Do you have volunteers on your unit and what do they doRegister Today!
- by wastingnotime Jan 21, '11Hi everyone! I'm a career changer currently researching health professions I may be interested in pursuing. I have a BS in Psychology and around 10 years of unrelated experience. I've always been intrigued by medicine and health and am now considering a career in Nursing, Occupational Therapy, or as a Physician Assistant (although PA programs seem difficult to enter). I'm really drawn to Nursing the most, but I don't do great with high levels of stress, or large amounts of interpersonal conflict (I say I'm a lover, not a fighter!), so I'm very hesitant about it.
I'm interested in volunteering so I can make better choices about my future and what careers I think I would be successful in. I think it may also satisfy my desire to help the sick or injured and develop a bond with patients and families in some instances. I was wondering if you have volunteers on your units and what they do. I am specifically interested in the ICU, PICU, Psych, and NICU. I would like to have patient and family contact, so I'm not sure how open those units would be to a volunteer. Any opinions?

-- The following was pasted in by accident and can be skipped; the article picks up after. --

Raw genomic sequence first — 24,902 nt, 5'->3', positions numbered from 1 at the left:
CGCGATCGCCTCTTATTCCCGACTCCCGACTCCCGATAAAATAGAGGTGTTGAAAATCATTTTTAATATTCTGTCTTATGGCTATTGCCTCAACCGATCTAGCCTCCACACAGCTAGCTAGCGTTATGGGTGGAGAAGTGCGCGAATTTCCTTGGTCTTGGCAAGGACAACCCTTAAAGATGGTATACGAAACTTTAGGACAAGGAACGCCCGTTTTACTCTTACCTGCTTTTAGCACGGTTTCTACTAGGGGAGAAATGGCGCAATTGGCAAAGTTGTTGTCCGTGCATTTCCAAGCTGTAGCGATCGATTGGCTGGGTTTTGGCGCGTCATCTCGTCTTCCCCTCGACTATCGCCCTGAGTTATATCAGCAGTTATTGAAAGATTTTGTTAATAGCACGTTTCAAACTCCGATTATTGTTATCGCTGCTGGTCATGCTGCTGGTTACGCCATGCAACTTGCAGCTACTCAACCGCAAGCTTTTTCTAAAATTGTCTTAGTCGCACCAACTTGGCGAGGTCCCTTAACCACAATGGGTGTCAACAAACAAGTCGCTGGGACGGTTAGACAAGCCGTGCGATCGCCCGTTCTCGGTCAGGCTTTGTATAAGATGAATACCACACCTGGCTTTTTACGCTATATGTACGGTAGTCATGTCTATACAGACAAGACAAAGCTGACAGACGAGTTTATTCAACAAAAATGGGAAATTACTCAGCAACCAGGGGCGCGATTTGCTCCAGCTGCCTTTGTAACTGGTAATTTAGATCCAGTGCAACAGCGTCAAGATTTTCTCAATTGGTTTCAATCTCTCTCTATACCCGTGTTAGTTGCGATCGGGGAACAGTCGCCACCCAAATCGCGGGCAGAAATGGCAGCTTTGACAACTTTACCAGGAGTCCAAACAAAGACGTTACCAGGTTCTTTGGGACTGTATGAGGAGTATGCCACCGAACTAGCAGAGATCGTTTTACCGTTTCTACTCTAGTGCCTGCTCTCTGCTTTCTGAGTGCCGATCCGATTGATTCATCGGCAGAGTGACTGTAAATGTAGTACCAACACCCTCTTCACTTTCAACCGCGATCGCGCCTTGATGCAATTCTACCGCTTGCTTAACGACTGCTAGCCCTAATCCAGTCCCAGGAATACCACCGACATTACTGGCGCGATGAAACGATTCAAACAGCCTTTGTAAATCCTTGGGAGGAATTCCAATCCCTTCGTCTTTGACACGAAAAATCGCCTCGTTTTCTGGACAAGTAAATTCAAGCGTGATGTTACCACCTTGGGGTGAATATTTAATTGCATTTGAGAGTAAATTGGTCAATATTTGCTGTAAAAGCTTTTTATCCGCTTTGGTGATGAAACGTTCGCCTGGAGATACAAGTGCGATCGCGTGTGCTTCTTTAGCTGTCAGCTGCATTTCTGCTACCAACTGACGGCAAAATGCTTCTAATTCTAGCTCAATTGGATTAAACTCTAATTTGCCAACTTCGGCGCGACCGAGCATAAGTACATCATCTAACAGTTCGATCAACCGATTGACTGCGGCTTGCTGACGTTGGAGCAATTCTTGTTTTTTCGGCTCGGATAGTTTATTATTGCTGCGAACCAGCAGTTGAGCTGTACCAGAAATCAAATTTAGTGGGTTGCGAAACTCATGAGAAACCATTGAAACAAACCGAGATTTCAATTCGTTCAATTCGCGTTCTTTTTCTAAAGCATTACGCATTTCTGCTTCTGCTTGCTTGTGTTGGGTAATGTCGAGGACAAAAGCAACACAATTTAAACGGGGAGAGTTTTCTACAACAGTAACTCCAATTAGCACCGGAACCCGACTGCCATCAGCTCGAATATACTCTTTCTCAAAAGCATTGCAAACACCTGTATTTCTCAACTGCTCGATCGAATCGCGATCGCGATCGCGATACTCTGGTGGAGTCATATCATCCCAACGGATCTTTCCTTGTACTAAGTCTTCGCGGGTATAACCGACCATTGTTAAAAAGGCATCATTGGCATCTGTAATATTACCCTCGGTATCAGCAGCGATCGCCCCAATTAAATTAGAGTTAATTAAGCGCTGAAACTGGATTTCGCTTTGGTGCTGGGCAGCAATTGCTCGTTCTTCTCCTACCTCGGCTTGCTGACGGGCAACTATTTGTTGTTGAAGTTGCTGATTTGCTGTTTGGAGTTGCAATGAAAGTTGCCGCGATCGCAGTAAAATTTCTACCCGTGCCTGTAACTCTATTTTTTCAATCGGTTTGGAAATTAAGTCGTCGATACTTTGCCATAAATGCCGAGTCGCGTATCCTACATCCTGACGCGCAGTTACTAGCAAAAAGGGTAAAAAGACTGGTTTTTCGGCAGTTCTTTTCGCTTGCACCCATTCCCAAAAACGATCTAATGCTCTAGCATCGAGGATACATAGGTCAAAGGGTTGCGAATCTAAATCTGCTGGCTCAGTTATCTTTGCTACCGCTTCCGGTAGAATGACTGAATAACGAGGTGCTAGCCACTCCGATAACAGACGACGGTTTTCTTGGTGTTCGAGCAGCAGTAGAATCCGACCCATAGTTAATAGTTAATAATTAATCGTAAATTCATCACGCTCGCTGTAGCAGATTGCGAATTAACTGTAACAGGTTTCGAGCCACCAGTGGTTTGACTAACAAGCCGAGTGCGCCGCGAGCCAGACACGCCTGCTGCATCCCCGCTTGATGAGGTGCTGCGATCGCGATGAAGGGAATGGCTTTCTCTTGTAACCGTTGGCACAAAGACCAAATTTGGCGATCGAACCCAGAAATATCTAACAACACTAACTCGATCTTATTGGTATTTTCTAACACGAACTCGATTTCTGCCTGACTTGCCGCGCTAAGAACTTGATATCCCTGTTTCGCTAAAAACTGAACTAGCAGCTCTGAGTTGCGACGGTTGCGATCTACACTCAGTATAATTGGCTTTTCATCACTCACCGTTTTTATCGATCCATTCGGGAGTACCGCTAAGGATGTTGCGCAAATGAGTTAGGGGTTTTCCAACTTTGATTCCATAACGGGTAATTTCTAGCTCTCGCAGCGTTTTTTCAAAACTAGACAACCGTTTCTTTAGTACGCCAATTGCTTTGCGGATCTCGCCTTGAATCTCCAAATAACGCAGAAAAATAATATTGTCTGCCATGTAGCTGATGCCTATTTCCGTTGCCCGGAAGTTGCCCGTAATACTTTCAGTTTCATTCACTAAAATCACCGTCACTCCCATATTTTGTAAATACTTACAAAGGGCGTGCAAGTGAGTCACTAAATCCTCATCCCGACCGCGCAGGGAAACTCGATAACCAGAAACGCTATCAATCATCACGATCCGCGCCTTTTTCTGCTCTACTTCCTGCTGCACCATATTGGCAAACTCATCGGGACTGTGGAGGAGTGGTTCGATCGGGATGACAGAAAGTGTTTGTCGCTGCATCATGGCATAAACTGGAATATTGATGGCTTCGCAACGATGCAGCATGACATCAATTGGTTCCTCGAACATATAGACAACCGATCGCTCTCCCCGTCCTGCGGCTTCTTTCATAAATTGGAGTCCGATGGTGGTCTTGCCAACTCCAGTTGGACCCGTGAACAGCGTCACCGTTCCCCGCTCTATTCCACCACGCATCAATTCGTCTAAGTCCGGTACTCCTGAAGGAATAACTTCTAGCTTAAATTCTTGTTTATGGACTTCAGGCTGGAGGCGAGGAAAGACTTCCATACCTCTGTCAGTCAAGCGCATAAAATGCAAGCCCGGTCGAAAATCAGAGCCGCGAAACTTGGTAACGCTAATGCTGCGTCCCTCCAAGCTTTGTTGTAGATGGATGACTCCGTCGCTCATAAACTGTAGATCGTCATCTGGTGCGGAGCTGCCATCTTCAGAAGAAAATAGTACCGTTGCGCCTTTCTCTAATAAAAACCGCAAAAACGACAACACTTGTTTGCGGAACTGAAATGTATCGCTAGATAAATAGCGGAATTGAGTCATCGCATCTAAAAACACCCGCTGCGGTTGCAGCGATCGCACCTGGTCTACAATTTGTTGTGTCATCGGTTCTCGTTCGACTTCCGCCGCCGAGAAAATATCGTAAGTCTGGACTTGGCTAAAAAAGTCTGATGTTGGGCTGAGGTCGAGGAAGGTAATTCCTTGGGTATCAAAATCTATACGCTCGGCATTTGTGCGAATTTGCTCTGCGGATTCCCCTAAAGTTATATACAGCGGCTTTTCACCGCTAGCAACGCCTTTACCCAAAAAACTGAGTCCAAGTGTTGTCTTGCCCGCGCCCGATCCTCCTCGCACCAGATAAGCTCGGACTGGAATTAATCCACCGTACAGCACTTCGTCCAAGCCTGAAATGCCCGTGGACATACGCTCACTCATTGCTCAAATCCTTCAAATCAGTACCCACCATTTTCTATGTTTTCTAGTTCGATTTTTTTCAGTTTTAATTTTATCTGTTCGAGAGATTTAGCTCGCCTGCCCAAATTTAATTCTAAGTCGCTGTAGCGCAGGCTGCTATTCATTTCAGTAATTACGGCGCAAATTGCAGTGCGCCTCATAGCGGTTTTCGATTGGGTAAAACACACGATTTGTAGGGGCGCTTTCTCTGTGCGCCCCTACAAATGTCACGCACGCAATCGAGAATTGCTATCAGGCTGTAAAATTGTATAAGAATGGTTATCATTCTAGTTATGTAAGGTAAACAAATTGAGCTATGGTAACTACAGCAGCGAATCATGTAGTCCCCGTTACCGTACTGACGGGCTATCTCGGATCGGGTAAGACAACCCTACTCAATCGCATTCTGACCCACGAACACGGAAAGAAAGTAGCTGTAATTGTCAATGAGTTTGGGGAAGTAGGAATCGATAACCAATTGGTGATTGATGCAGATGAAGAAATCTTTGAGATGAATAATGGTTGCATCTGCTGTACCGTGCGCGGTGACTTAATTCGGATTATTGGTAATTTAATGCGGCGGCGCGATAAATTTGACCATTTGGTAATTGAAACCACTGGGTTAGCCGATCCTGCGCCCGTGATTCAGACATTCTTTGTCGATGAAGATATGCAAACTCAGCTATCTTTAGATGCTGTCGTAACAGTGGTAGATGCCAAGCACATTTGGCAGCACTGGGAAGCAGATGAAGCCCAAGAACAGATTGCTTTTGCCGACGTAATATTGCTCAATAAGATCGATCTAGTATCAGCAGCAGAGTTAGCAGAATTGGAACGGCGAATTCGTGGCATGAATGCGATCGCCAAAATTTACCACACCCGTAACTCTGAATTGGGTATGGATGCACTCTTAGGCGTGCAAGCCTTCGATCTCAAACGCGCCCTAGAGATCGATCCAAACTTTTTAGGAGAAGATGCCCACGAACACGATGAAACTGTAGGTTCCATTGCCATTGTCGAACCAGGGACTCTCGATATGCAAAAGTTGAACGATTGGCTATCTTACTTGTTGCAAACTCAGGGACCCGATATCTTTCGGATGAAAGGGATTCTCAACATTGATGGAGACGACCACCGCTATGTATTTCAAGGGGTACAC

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- Jan 21, '11 by gettingbsn2msnWhy don't you just shadow some nurses on those units. That would give you a good idea of the stresses that it incurs.
- Jan 21, '11 by msjellybeanWe have volunteers several times a week. Most of them are scheduled during dayshift hours, but here's what I see of them on nights.
They stock the unit & rooms, they wipe down surfaces, and run errands. Some of the more outgoing ones will take the initiative to talk to patients and families; some don't. Sometimes we'll have patients that absolutely just love to talk and the volunteers are perfect in that situation, because the nurses don't really have the time to spend 45 minutes with one patient at med pass time (anywhere form 8p-10p), when I have 6 other patients to attend to.
And for reference, I work on an in-patient oncology floor.
- Jan 22, '11 by kxc100We have a few volunteers, they hold and cuddle babies who need some extra attention.
- Jan 22, '11 by rockabyeYou probably won't find much ICU volunteering because many of those patients are too sick for interaction and families will be a little difficult because they are in grief. NICU you can help hold and cuddle babies, but they will be stable ones and usually need cuddling because their parents are not in the room. Volunteering lets you see some of the hospital, but it really doesn't give you a realistic view of nursing duties. Shadowing will probably be more accurate if you can find that opportunity.